What you describe in your example is the message approach for OOP. The Erlang processes sending messages are a concept similar to Alan Kay's objects sending messages. By the way, you can retrieve this concept implemtented also in Scratch where parallel running objects send messages between them.

The functional programming is how you code the processes. For instance, variables in Erlang cannot be modified. Once they have been set, you can only read them. You have also a list data structure which works pretty much like Lisp lists and you have fun which are insprired by Lisp's lambda.

The message passing on one side, and the functional on the other side are quite two separate things in Erlang. When coding real life erlang applications, you spend 98% of your time doing functional programming and 2% thinking about messages passing, which is mainly used for scalability and concurrency. To say it another way, when you come to tackly complex programming problem, you will probably use the FP side of Erlang to implement the details of the algo, and use the message passing for scalability, reliability, etc...

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What do you think of this:

thing(0) ->
thing(Val) when is_integer(Val) ->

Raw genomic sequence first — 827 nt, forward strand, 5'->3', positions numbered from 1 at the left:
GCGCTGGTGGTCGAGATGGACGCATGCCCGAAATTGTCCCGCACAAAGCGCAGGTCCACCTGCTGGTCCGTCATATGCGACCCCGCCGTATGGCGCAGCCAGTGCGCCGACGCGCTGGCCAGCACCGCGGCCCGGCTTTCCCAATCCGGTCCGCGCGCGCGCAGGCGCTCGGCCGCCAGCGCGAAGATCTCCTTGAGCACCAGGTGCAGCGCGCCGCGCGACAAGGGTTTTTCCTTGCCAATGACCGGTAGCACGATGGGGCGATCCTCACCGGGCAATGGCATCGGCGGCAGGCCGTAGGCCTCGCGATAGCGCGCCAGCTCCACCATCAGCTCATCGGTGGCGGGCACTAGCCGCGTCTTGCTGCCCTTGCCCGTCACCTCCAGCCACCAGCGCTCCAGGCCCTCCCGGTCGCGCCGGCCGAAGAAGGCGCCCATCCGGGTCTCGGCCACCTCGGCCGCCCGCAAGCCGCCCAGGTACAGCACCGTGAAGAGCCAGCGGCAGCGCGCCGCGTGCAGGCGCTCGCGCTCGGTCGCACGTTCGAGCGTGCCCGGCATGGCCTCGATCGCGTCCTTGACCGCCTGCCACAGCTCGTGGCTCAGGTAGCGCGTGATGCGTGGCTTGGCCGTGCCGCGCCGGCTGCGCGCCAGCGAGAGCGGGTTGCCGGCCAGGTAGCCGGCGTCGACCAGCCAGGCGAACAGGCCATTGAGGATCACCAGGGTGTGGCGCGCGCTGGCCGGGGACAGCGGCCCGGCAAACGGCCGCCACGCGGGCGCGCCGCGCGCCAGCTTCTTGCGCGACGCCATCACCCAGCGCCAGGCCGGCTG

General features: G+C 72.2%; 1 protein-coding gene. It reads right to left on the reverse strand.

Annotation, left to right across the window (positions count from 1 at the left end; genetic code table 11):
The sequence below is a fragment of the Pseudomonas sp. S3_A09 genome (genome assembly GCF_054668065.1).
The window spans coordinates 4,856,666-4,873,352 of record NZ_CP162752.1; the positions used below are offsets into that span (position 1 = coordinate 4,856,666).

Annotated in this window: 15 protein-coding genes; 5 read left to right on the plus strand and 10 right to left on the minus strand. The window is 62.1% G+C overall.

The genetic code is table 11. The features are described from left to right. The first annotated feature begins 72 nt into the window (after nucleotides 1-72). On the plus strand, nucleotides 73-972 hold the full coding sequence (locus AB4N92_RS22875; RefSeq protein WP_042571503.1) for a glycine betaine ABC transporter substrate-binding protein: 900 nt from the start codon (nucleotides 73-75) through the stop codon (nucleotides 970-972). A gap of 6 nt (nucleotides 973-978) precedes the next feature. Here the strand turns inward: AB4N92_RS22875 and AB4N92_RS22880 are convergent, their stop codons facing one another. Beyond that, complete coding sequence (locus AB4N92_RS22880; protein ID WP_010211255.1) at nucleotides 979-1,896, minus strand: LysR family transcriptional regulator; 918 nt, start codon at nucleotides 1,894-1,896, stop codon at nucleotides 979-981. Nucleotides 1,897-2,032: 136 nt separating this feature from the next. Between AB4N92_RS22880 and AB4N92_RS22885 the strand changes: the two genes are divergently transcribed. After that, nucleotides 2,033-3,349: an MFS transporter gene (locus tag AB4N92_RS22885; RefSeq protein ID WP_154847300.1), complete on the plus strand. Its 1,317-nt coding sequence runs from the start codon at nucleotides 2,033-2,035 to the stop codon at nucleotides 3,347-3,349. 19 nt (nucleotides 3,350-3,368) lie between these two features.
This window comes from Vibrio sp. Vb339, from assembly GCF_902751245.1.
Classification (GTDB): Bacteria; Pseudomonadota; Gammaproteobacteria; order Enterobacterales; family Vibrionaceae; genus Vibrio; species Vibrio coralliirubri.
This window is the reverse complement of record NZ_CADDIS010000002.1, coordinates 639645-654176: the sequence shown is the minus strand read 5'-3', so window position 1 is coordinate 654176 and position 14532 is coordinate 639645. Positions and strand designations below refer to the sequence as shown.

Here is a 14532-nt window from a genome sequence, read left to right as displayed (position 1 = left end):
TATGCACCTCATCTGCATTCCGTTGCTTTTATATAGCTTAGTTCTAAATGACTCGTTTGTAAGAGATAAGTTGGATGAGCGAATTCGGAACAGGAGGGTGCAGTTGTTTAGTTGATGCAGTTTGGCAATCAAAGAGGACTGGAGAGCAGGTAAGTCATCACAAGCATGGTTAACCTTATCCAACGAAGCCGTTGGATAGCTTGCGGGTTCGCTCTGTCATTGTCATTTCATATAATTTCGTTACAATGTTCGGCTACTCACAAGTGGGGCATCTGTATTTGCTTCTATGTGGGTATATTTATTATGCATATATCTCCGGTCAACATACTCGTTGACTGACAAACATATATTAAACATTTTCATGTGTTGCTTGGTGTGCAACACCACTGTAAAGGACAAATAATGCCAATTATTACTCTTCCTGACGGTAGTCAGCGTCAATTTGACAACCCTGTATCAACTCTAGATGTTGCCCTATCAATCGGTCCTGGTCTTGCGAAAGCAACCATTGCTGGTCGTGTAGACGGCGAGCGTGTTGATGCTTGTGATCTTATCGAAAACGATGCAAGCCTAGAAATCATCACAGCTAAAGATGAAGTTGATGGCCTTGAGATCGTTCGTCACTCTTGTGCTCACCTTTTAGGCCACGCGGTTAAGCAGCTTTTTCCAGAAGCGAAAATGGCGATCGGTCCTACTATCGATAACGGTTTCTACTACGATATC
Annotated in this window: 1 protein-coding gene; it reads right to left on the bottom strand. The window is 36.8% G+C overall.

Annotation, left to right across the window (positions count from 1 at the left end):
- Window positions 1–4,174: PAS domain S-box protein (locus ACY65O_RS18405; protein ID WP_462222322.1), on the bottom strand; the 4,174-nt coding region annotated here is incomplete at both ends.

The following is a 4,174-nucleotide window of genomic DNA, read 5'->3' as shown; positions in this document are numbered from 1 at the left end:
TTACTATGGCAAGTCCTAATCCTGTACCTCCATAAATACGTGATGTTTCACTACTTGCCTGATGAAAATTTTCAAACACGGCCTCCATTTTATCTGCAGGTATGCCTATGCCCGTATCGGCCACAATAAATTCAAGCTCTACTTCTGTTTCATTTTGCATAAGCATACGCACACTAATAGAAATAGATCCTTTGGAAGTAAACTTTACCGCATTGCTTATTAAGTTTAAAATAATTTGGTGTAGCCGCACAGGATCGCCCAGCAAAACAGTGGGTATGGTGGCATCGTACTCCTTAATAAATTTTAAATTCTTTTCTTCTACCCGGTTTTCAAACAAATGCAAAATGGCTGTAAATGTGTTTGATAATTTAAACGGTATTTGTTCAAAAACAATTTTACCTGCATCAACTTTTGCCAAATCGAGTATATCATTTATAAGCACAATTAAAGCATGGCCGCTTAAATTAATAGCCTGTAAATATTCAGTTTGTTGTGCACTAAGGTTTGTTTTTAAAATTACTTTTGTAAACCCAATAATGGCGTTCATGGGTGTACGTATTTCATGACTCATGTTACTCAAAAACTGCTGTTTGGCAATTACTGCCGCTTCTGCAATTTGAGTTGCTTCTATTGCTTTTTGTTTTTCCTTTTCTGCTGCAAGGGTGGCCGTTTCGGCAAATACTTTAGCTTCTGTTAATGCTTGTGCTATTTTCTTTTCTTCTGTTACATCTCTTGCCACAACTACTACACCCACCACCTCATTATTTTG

NewVal = receive
        {From,F,Arg} -> NV = F(Val,Arg),
                        From ! {self(), new_value, NV},
        _ -> Val div 2
    after 10000

When you spawn the process, it will live by its own, decreasing its value until it reach the value 0 and send the message {'EXIT',this_is_the_end} to any process linked to it, unless you take care of executing something like:

ThingPid ! {self(),fun(X,_) -> X+1 end,[]}.
% which will increment the counter


ThingPid ! {self(),fun(X,X) -> 0; (X,_) -> X end,10}.
% which will do nothing, unless the internal value = 10 and in this case will go directly to 0 and exit

In this case you can see that the "object" lives its own live by itself in parallel with the rest of the application, that it can interact with the outside almost without any code, and that the outside can ask him to do things you didn't know when you wrote and compile the code.

This is a stupid code, but there are some principle that are used to implement application like mnesia transaction, the behaviors... IMHO the concept is really different, but you have to try to think different if you want to use it correctly. I am pretty sure that it is possible to write "OOPlike" code in Erlang, but it will be extremely difficult to avoid concurrency :o), and at the end no advantage. Have a look at OTP principle which gives some tracks about the application architecture in Erlang (supervision trees, pool of "1 single client servers", linked processes, monitored processes, and of course pattern matching single assignment, messages, node clusters ...).